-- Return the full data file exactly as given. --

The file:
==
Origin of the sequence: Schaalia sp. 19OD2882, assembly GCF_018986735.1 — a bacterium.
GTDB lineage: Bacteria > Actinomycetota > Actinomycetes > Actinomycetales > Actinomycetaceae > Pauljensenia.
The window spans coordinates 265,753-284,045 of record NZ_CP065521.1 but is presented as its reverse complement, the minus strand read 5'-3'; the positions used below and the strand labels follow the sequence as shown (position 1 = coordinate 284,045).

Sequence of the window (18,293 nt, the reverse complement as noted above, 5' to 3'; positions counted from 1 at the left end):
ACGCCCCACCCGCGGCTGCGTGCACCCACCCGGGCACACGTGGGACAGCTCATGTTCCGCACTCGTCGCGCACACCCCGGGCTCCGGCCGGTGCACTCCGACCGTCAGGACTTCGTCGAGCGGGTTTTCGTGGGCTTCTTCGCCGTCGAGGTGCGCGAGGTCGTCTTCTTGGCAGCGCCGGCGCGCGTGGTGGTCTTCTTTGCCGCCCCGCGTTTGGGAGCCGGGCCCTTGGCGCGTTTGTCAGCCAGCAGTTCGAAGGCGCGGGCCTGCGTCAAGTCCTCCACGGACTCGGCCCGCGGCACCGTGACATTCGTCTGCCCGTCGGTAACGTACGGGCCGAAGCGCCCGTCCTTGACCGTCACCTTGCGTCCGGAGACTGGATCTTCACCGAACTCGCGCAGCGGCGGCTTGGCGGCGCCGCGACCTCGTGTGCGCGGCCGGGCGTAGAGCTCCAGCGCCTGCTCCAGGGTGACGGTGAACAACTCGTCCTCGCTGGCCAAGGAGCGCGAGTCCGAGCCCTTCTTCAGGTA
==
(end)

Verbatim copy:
Origin of the sequence: Schaalia sp. 19OD2882, assembly GCF_018986735.1 — a bacterium.
GTDB lineage: Bacteria > Actinomycetota > Actinomycetes > Actinomycetales > Actinomycetaceae > Pauljensenia.
The window spans coordinates 265,753-284,045 of record NZ_CP065521.1 but is presented as its reverse complement, the minus strand read 5'-3'; the positions used below and the strand labels follow the sequence as shown (position 1 = coordinate 284,045).

Sequence of the window (18,293 nt, the reverse complement as noted above, 5' to 3'; positions counted from 1 at the left end):
ACGCCCCACCCGCGGCTGCGTGCACCCACCCGGGCACACGTGGGACAGCTCATGTTCCGCACTCGTCGCGCACACCCCGGGCTCCGGCCGGTGCACTCCGACCGTCAGGACTTCGTCGAGCGGGTTTTCGTGGGCTTCTTCGCCGTCGAGGTGCGCGAGGTCGTCTTCTTGGCAGCGCCGGCGCGCGTGGTGGTCTTCTTTGCCGCCCCGCGTTTGGGAGCCGGGCCCTTGGCGCGTTTGTCAGCCAGCAGTTCGAAGGCGCGGGCCTGCGTCAAGTCCTCCACGGACTCGGCCCGCGGCACCGTGACATTCGTCTGCCCGTCGGTAACGTACGGGCCGAAGCGCCCGTCCTTGACCGTCACCTTGCGTCCGGAGACTGGATCTTCACCGAACTCGCGCAGCGGCGGCTTGGCGGCGCCGCGACCTCGTGTGCGCGGCCGGGCGTAGAGCTCCAGCGCCTGCTCCAGGGTGACGGTGAACAACTCGTCCTCGCTGGCCAAGGAGCGCGAGTCCGAGCCCTTCTTCAGGTA